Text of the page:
Despite being heavily reliant on natural gas for electricity generation, Pakistan and Bangladesh have continued to import close to half of their LNG supplies from the spot market as opposed to securing long-term contracts with gas providers which are more immune to market shocks. Their LNG import strategies over the past decade had been based on the premise that natural gas would remain abundant and cheap in the foreseeable future. As that prediction has proven false, it has exposed the two nations to the volatility of market prices.
In Bangladesh, the state’s policy to provide capacity payments to independent power providers (IPPs)—a fee paid on the amount of power the plant can generate, even if it remains idle—has proved costly for the Bangladesh Power Development Board (PDB). This has created an issue of over-capacity as power generation capacity has raised to 25,700 MW against a peak demand of 15,000 MW. In the fiscal year 2020-21, capacity payments to the IPPs amounted to 132 billion takas (US$1.40 billion) and an equivalent amount was paid in subsidies to state-owned power utilities. This capital could have been better utilised in building other necessary electricity infrastructure.
< style="color: #0069a6;">The Building Energy Code of Pakistan was developed in 1990 and hasn’t been regularly updated since to keep up with increased demands and new technological innovations.
Pakistan, on the other hand, is infamous for neglecting energy efficiency and conservation measures. While governments have focused on increasing its capacity, demand side reductions through conservation have not been addressed in subsequent national policies. Households consume 50 percent of the total electricity delivered in Pakistan, and yet do not feature in energy conservation policies. The Building Energy Code of Pakistan was developed in 1990 and hasn’t been regularly updated since to keep up with increased demands and new technological innovations. A well-functioning energy efficiency regime in Pakistan could have helped to reduce the present supply-demand gap and contributed to dealing with the power crisis.
Electricity policy in Colombo’s power sector has also displayed shortcomings. Despite having huge potential for renewables like solar and wind, Sri Lanka has shown little conviction in this regard. Even after the announcement of plans to completely transition to renewables by 2050, the three Long Term Generation Expansion Plans (LTGEP) Colombo has issued since continue to feature significant coal projects to be added as late as 2039. The Ceylon Electricity Board (CEB) enjoys a monopoly on power generation in the country and benefits from the dependence on fossil fuels. This highlights how the CEB’s plans continue to contradict the renewable energy policy, and go against the widespread environmental concerns around coal plants expressed by the Sri Lankan public.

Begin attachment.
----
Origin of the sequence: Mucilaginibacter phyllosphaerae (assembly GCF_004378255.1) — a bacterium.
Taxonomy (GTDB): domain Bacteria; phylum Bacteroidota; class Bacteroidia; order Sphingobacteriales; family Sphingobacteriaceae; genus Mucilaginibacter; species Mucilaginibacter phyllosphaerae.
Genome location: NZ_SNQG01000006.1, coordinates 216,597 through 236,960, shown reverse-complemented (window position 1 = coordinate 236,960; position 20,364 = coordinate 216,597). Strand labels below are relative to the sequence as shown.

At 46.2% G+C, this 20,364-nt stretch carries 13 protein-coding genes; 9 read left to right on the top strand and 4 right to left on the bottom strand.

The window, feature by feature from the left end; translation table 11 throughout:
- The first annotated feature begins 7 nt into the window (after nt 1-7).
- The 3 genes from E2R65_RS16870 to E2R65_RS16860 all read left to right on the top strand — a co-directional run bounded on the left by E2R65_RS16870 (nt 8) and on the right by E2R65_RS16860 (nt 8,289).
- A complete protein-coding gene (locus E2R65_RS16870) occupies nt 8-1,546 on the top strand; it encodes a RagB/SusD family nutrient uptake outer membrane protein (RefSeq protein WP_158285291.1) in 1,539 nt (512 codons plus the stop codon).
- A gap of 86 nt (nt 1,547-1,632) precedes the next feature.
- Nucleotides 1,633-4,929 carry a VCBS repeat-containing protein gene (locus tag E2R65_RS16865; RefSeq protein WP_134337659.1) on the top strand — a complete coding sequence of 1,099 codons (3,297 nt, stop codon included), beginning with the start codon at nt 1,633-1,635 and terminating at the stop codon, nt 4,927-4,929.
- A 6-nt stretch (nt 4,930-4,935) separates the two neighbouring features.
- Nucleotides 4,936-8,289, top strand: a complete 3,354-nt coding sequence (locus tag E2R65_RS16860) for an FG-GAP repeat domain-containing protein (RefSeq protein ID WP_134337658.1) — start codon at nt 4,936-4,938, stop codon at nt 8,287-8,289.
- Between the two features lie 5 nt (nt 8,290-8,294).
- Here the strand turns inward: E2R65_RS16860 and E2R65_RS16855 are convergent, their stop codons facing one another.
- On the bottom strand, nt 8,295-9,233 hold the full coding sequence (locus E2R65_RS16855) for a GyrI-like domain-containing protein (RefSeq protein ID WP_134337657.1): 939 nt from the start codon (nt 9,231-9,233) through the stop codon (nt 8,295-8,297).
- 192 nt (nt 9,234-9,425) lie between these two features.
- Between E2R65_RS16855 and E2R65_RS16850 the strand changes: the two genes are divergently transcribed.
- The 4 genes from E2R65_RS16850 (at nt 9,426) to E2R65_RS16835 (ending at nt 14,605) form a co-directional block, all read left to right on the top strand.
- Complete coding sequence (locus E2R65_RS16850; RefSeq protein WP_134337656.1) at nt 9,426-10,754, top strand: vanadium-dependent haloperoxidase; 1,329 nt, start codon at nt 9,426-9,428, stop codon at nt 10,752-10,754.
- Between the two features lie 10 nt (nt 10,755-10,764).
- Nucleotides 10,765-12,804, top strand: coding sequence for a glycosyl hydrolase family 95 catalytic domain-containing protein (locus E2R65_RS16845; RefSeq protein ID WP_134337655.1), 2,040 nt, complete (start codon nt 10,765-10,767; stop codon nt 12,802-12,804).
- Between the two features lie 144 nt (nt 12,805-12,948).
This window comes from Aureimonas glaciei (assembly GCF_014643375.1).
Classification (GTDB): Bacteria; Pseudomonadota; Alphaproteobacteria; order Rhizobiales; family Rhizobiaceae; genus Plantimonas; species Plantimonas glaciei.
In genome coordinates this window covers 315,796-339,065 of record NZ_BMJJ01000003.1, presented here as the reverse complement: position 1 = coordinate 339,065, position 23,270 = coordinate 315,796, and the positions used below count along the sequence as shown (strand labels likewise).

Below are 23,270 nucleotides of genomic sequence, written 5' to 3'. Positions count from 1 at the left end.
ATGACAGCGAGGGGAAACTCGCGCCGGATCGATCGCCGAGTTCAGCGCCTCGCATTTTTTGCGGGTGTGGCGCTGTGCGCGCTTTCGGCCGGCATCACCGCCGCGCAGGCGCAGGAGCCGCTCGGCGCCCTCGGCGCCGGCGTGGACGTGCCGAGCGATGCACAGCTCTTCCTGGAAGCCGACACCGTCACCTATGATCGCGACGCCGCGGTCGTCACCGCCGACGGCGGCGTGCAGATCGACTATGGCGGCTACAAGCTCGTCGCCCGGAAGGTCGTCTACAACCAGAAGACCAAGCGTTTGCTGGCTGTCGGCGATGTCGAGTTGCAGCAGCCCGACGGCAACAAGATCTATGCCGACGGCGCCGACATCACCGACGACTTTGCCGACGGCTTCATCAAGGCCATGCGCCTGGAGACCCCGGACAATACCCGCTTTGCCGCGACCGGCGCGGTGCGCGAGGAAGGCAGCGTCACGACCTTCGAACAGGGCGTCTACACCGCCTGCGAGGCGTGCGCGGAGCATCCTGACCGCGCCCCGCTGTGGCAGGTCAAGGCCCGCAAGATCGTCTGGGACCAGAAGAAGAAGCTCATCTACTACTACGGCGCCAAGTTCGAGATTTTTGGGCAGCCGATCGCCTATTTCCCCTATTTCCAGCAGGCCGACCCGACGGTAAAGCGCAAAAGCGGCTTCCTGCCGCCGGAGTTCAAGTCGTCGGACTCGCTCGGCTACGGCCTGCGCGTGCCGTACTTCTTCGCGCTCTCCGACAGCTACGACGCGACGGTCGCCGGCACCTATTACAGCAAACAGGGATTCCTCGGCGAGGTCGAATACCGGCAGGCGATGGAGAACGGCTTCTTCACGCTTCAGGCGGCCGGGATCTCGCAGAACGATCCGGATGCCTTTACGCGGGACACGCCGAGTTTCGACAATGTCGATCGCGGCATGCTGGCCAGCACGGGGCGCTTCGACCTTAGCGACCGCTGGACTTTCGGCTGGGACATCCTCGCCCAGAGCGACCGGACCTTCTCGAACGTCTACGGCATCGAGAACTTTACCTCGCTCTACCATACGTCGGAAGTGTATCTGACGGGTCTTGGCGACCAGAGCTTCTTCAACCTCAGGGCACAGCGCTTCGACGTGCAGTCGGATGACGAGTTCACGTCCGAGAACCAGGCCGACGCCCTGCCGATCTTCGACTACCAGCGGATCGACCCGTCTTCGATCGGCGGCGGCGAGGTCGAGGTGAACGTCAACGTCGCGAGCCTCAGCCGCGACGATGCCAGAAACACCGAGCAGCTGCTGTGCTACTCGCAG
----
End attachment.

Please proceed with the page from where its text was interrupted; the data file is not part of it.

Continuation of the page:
This is perhaps a common glaring blind spot of the energy landscape in all three South Asian nations as they have provided a low impetus for renewable projects. Renewable energy forms only a negligible share of Bangladesh’s electricity mix, and while Pakistan and Sri Lanka have a significant presence of hydro-power projects, the susceptibility of these countries to climate events such as droughts and floods have rendered these power plants unreliable. There is a strong need to diversify their renewable energy infrastructure to mitigate insecurity arising from rising costs of fossil fuels, and impacts of adverse climate events on the region’s water cycle.
< style="color: #0069a6;">Renewable energy forms only a negligible share of Bangladesh’s electricity mix, and while Pakistan and Sri Lanka have a significant presence of hydro-power projects, the susceptibility of these countries to climate events such as droughts and floods have rendered these power plants unreliable.
The present case of Bangladesh, Pakistan, and Sri Lanka has shown that a heavy reliance on imports of volatile commodities proves costlier in the long run. This, when coupled with short-sightedness in domestic power policies and a half-hearted desire to shift to more secure renewables, forms the perfect recipe for disaster in the face of external shocks.
The current crisis has forced these South Asian nations to rethink their future energy landscape and security. Turning to renewables, identifying and redressing shortcomings in domestic power policies, and exploring shared regional electricity grids with like-minded nations are some ways in which these states can reduce their import dependency and ensure greater power security. These measures are of course long-term solutions to their dilemma and require significant investments and reliable partnerships.